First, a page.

we're in the money

I've begun to have thoughts about going out walking again. One motivating theme that has risen to the surface of my mind has to do with Christian ministry. Perhaps a good introduction would be this journal entry from over five years ago (I guess it's a continuing theme for me...):

January 23, 2001

I found this passage in an article by Richard John Neuhaus (in this month's issue of First Things):

Even in these flush times, $22 billion is a hefty piece of change. That is how much evangelical Protestants spend annually in support of a vast array of parachurch groups, ranging from Campus Crusade for Christ, World Vision, and Prison Fellowship to countless evangelistic ministries. Michael S. Hamilton offers an instructive survey of the phenomenon in a Christianity Today article, "We're In the Money!" ...So has the success of the innumerable entrepreneurial empires of the parachurch world corrupted evangelicalism? Hamilton recognizes that being in the money is probably not what Jesus had in mind when he invited his disciples to take up the cross and follow him:
Given the enormous temptations to sin that always accompany wealth, it is a bit surprising that we have displayed so little ambivalence at the wealth that is now in our hands. I suspect this is so because we believe in the marrow of our bones that our ministry organizations are doing God's work in the world. So any decision that might lead to a decrease in an organization's activities will hinder God's work (not to mention threatening the livelihood of its employees).

Once this conviction is in place, the very act of preserving and defending the ministry becomes a self-evident, self-sustaining virtue. And it nurses the common idea that when an evangelical organization prospers, the prosperity is a sign of God's approval. Such thinking is not biblical, of course. The Bible makes it clear that God often gives good gifts to those who do evil. It is equally clear that when Christians do as God asks they will sometimes lose money, respect, freedom—and even life itself.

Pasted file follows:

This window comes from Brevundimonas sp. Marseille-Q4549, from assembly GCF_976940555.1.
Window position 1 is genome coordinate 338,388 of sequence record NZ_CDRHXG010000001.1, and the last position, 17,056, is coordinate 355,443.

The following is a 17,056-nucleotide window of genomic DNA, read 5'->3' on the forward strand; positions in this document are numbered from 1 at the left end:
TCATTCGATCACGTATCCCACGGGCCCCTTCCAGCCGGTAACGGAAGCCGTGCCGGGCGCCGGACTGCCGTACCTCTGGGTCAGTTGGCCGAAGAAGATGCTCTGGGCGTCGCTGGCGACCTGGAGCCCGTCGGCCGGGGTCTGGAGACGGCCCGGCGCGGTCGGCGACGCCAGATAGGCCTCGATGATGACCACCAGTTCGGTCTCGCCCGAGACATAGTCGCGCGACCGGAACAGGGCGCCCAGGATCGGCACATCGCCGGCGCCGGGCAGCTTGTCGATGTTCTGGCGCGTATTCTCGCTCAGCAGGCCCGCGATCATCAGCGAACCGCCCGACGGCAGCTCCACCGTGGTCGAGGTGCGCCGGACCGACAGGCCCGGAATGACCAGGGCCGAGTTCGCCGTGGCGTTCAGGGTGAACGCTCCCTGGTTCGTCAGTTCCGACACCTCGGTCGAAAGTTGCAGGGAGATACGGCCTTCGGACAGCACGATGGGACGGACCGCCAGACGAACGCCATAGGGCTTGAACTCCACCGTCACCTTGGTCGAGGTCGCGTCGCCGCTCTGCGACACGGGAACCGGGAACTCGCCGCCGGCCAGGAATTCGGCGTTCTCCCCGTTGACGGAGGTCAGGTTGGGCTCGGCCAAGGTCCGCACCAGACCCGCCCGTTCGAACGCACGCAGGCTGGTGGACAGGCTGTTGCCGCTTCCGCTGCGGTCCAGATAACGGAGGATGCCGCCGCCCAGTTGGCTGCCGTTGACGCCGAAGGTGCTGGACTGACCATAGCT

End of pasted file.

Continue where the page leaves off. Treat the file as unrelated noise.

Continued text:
This particular Christian truth only rarely works its way into the decision-making process of our ministry organizations. The engine that drives us is a compelling vision for ministry, and who can say that the vision was not vouchsafed by God? So we pursue the vision by building and growing the organizations that embody the vision. Growth means more money; more money means more ministry. In the worst cases, means and ends become reversed, and growth and influence become goals unto themselves. In the best cases, more ministry means more people who become newly aware of the great gift God has given them in Jesus Christ--and who then, in gratitude, reach into their own pockets and give, so that others might also know.
If only the world, and the religious world as well, was limited to "the best cases." What would seem to be missing here is a place to stand from which the driving, and sometimes demonic, logic of growth and success can be brought under judgment. I left the article wondering whether somebody might someday write a version of "The Grand Inquisitor" updated for the religion business of our day.

That's the contemporary setting for my recent struggles against the "success" vision for ministry. And it's not just evangelical Protestants, either. "We're in the money"... "the engine that drives us"... "growth means more money; more money means more ministry"... "growth and influence become goals unto themselves"--it all sounds very familiar and yes, a little demonic. "Probably not what Jesus had in mind" is an understatement. It reminds me of the passage, Mt 7.21-23--I can hear it: "But, Lord, did we not do many mighty works in your name?"